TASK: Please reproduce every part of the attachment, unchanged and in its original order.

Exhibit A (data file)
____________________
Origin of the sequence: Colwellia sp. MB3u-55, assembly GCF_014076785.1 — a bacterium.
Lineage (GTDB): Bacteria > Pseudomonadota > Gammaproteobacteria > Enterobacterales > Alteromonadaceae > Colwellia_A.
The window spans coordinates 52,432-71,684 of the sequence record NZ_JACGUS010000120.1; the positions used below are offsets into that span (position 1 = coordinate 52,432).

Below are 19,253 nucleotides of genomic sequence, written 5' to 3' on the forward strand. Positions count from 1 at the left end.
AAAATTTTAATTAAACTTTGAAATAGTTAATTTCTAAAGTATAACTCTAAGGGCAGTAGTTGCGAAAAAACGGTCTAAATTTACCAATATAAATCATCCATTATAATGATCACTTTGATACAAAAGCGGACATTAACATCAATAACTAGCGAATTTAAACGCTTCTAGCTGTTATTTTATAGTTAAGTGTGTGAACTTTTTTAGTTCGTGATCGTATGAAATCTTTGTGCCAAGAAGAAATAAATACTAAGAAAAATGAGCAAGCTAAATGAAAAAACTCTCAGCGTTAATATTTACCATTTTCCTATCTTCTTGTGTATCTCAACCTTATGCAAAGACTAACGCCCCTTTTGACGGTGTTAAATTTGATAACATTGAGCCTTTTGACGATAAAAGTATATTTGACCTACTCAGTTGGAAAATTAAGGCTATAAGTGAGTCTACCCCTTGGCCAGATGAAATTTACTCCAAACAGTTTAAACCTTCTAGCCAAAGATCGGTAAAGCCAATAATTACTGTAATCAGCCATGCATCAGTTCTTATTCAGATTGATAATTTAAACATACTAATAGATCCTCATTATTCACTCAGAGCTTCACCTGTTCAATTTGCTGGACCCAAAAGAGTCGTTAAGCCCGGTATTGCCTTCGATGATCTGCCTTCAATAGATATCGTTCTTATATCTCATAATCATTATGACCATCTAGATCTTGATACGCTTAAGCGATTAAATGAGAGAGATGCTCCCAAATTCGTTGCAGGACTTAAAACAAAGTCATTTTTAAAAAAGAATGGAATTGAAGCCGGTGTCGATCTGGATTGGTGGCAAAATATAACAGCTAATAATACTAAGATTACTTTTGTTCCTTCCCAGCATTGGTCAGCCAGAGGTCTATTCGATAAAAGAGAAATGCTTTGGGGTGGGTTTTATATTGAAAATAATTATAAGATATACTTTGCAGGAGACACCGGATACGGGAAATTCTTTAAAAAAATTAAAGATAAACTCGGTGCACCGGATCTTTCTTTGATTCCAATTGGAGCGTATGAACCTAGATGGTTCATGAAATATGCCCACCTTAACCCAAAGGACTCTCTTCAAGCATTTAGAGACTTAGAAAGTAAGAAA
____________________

Origin of the sequence: Colwellia sp. MB3u-55, assembly GCF_014076785.1 — a bacterium.
Lineage (GTDB): Bacteria > Pseudomonadota > Gammaproteobacteria > Enterobacterales > Alteromonadaceae > Colwellia_A.
The window spans coordinates 52,432-71,684 of the sequence record NZ_JACGUS010000120.1; the positions used below are offsets into that span (position 1 = coordinate 52,432).

Below are 19,253 nucleotides of genomic sequence, written 5' to 3' on the forward strand. Positions count from 1 at the left end.
AAAATTTTAATTAAACTTTGAAATAGTTAATTTCTAAAGTATAACTCTAAGGGCAGTAGTTGCGAAAAAACGGTCTAAATTTACCAATATAAATCATCCATTATAATGATCACTTTGATACAAAAGCGGACATTAACATCAATAACTAGCGAATTTAAACGCTTCTAGCTGTTATTTTATAGTTAAGTGTGTGAACTTTTTTAGTTCGTGATCGTATGAAATCTTTGTGCCAAGAAGAAATAAATACTAAGAAAAATGAGCAAGCTAAATGAAAAAACTCTCAGCGTTAATATTTACCATTTTCCTATCTTCTTGTGTATCTCAACCTTATGCAAAGACTAACGCCCCTTTTGACGGTGTTAAATTTGATAACATTGAGCCTTTTGACGATAAAAGTATATTTGACCTACTCAGTTGGAAAATTAAGGCTATAAGTGAGTCTACCCCTTGGCCAGATGAAATTTACTCCAAACAGTTTAAACCTTCTAGCCAAAGATCGGTAAAGCCAATAATTACTGTAATCAGCCATGCATCAGTTCTTATTCAGATTGATAATTTAAACATACTAATAGATCCTCATTATTCACTCAGAGCTTCACCTGTTCAATTTGCTGGACCCAAAAGAGTCGTTAAGCCCGGTATTGCCTTCGATGATCTGCCTTCAATAGATATCGTTCTTATATCTCATAATCATTATGACCATCTAGATCTTGATACGCTTAAGCGATTAAATGAGAGAGATGCTCCCAAATTCGTTGCAGGACTTAAAACAAAGTCATTTTTAAAAAAGAATGGAATTGAAGCCGGTGTCGATCTGGATTGGTGGCAAAATATAACAGCTAATAATACTAAGATTACTTTTGTTCCTTCCCAGCATTGGTCAGCCAGAGGTCTATTCGATAAAAGAGAAATGCTTTGGGGTGGGTTTTATATTGAAAATAATTATAAGATATACTTTGCAGGAGACACCGGATACGGGAAATTCTTTAAAAAAATTAAAGATAAACTCGGTGCACCGGATCTTTCTTTGATTCCAATTGGAGCGTATGAACCTAGATGGTTCATGAAATATGCCCACCTTAACCCAAAGGACTCTCTTCAAGCATTTAGAGACTTAGAAAGTAAGAAA